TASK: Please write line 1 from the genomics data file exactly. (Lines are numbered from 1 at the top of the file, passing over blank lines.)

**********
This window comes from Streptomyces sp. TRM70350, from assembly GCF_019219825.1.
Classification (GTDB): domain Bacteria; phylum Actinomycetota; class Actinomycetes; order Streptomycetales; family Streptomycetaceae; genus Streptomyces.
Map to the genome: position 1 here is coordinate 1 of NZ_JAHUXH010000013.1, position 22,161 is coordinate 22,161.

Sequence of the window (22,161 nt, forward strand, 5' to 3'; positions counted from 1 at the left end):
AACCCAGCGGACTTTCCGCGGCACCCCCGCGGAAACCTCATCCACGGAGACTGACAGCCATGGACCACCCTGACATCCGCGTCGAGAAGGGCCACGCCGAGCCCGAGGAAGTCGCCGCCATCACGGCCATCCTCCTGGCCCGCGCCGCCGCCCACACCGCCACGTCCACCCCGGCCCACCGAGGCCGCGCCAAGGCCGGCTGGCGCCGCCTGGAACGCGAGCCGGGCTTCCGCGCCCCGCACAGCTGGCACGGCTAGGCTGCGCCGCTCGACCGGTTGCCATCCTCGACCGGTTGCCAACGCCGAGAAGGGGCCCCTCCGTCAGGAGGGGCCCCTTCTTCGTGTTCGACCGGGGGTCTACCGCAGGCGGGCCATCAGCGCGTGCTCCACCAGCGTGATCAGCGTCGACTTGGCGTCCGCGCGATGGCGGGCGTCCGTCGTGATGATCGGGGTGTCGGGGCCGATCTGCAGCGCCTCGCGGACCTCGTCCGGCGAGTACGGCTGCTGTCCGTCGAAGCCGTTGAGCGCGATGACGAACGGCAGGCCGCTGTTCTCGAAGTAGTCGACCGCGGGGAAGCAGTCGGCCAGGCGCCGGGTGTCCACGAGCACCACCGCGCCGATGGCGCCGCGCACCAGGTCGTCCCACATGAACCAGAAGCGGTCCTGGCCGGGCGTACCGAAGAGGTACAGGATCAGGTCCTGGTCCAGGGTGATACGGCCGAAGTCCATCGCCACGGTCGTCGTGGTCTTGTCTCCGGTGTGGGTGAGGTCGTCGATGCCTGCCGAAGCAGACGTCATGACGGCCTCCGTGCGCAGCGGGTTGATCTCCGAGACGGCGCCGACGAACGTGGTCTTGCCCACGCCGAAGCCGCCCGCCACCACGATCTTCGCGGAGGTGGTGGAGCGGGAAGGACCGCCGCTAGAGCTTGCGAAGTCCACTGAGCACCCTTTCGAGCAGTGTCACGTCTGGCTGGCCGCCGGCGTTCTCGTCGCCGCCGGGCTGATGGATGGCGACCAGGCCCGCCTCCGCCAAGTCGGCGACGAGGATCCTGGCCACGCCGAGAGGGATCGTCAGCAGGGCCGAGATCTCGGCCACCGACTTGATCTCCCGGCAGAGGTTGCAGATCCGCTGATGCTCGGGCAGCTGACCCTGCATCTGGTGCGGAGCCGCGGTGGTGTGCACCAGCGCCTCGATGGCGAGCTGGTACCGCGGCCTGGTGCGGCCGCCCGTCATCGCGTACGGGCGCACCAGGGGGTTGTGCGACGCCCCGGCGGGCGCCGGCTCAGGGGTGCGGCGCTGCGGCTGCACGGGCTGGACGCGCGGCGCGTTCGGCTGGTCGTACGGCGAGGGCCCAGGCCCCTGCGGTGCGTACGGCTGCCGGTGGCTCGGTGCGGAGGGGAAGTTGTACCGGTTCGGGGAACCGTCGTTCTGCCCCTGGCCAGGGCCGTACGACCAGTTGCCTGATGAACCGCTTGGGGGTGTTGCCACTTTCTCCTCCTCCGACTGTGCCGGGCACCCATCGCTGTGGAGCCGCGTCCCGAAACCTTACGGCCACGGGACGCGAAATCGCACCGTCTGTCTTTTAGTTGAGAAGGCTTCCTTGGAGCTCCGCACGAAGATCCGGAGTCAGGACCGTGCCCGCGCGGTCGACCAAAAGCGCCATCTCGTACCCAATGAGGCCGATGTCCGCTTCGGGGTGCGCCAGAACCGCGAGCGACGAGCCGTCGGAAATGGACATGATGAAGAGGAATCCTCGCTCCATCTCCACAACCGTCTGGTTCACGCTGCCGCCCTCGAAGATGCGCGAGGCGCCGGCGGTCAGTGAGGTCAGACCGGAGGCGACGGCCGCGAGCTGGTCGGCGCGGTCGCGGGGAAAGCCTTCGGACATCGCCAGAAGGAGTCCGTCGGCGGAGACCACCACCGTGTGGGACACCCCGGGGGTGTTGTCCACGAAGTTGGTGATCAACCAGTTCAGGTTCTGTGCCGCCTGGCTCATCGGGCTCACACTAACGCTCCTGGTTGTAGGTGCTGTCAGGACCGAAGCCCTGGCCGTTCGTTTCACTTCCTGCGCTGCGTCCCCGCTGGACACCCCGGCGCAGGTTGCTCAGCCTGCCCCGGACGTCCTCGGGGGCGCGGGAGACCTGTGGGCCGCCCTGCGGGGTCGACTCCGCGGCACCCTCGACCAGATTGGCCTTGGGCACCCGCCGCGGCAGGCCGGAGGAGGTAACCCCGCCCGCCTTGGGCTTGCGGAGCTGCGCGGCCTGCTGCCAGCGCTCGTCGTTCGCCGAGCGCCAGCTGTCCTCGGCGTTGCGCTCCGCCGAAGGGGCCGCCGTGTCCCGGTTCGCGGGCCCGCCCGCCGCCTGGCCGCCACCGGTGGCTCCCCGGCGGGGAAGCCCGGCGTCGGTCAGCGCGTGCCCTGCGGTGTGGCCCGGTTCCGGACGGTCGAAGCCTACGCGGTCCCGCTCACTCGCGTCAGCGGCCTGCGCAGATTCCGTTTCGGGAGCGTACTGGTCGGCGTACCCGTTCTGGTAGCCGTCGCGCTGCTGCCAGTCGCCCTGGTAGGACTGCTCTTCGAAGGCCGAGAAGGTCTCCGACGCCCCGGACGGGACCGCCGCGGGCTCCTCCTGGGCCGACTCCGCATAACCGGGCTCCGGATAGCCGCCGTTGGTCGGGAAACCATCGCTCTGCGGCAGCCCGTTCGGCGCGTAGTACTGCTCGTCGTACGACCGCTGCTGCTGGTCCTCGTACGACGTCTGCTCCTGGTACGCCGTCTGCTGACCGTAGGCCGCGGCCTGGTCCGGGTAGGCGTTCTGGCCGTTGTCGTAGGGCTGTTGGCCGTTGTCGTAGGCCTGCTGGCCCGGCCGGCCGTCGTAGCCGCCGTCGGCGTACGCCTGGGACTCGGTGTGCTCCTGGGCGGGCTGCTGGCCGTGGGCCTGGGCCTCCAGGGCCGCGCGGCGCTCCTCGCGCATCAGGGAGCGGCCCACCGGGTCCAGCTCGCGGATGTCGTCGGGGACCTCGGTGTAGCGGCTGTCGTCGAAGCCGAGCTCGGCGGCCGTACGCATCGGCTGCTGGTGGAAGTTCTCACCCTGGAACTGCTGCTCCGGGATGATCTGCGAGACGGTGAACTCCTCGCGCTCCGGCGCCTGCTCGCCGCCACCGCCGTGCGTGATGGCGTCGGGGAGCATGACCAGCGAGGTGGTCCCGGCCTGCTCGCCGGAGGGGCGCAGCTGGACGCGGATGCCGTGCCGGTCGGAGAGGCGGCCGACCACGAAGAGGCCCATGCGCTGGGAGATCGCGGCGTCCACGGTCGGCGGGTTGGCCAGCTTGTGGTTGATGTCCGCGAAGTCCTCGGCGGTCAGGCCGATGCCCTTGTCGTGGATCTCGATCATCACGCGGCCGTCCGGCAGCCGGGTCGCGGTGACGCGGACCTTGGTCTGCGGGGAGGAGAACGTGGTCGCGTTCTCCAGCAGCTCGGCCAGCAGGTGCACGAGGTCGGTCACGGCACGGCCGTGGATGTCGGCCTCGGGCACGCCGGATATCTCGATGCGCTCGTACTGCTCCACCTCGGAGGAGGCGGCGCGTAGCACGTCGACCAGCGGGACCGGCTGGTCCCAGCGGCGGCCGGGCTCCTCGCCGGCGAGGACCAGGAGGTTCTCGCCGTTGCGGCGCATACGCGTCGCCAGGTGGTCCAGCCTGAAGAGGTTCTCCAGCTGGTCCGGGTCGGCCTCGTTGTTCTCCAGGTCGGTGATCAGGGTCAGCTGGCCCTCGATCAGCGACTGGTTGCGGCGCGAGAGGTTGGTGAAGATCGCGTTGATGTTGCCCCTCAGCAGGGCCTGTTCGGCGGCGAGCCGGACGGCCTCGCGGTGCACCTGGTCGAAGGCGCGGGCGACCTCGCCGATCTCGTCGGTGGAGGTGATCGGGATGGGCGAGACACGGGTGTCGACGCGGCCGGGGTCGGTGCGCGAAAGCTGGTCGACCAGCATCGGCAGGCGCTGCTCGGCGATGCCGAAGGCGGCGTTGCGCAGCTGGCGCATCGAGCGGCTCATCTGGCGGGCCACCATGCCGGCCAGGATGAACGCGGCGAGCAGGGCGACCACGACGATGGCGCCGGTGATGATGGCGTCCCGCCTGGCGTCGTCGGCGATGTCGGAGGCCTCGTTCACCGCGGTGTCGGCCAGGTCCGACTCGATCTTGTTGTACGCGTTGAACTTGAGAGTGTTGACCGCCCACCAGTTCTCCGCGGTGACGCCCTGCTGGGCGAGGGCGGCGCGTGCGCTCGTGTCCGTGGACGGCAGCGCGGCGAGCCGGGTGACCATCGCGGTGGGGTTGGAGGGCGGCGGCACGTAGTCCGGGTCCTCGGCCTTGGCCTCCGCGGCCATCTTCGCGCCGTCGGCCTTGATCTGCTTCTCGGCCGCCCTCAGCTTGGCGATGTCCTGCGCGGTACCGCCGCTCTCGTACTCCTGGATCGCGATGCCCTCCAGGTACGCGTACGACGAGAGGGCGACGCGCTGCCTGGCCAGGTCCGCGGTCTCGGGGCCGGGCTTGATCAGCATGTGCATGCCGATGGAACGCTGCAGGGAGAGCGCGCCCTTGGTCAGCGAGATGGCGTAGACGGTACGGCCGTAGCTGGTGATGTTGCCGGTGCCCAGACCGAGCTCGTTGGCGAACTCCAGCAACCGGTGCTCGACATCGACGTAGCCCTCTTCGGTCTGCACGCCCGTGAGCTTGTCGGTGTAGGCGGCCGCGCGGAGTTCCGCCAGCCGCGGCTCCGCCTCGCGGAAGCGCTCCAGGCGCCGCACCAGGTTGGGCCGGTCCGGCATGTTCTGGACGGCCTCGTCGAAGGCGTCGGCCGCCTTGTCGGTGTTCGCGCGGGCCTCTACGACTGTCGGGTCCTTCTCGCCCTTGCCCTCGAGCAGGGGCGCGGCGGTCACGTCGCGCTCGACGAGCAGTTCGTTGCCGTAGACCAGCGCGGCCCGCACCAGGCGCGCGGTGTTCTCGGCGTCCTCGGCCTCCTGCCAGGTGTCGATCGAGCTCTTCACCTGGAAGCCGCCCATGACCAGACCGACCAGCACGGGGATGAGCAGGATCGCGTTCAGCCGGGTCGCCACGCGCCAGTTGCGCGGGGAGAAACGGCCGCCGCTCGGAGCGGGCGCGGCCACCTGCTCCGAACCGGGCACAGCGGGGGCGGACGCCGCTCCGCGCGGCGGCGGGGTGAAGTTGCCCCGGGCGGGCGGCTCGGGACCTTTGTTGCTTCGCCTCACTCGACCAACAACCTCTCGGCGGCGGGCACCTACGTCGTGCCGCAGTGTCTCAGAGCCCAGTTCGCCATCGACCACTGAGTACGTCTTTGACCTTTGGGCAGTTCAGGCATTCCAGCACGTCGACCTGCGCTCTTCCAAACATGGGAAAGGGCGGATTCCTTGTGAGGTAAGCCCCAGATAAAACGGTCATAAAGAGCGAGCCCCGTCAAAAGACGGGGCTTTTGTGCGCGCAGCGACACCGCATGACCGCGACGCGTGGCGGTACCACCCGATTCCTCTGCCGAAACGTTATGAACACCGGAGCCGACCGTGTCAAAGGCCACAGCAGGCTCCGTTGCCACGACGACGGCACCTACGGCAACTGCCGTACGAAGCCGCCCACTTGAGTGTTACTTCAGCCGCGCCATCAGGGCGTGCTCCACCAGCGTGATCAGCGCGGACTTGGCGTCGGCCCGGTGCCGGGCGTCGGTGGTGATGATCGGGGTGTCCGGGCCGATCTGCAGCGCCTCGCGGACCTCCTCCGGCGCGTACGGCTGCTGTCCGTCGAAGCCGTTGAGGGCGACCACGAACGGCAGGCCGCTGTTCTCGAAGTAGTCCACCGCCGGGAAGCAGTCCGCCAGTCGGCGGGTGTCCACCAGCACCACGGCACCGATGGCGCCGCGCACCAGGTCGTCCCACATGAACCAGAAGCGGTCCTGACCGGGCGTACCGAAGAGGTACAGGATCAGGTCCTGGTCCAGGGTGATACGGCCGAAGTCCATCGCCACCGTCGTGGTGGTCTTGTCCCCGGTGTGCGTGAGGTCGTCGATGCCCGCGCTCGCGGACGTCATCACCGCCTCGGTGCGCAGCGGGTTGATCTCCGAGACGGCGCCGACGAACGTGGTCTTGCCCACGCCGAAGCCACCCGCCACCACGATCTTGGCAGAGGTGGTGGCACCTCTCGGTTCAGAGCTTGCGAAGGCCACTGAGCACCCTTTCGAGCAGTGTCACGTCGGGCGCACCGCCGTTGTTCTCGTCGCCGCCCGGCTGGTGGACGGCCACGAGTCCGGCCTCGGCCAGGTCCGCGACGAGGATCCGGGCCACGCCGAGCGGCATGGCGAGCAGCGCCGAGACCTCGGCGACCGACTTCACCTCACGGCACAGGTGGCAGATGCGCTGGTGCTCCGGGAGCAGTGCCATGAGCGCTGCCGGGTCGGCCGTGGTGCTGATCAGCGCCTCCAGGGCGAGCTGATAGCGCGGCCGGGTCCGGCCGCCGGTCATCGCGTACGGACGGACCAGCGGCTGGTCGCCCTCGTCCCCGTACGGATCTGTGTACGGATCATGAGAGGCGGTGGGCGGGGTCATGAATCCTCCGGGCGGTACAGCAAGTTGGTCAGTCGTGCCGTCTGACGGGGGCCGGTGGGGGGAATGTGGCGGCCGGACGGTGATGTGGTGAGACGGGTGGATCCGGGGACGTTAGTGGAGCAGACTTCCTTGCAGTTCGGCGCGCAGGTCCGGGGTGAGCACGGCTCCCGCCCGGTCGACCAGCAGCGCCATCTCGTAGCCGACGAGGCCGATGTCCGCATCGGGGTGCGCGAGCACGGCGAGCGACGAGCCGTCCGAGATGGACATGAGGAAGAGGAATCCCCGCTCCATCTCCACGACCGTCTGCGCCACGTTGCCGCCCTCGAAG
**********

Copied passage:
This window comes from Streptomyces sp. TRM70350, from assembly GCF_019219825.1.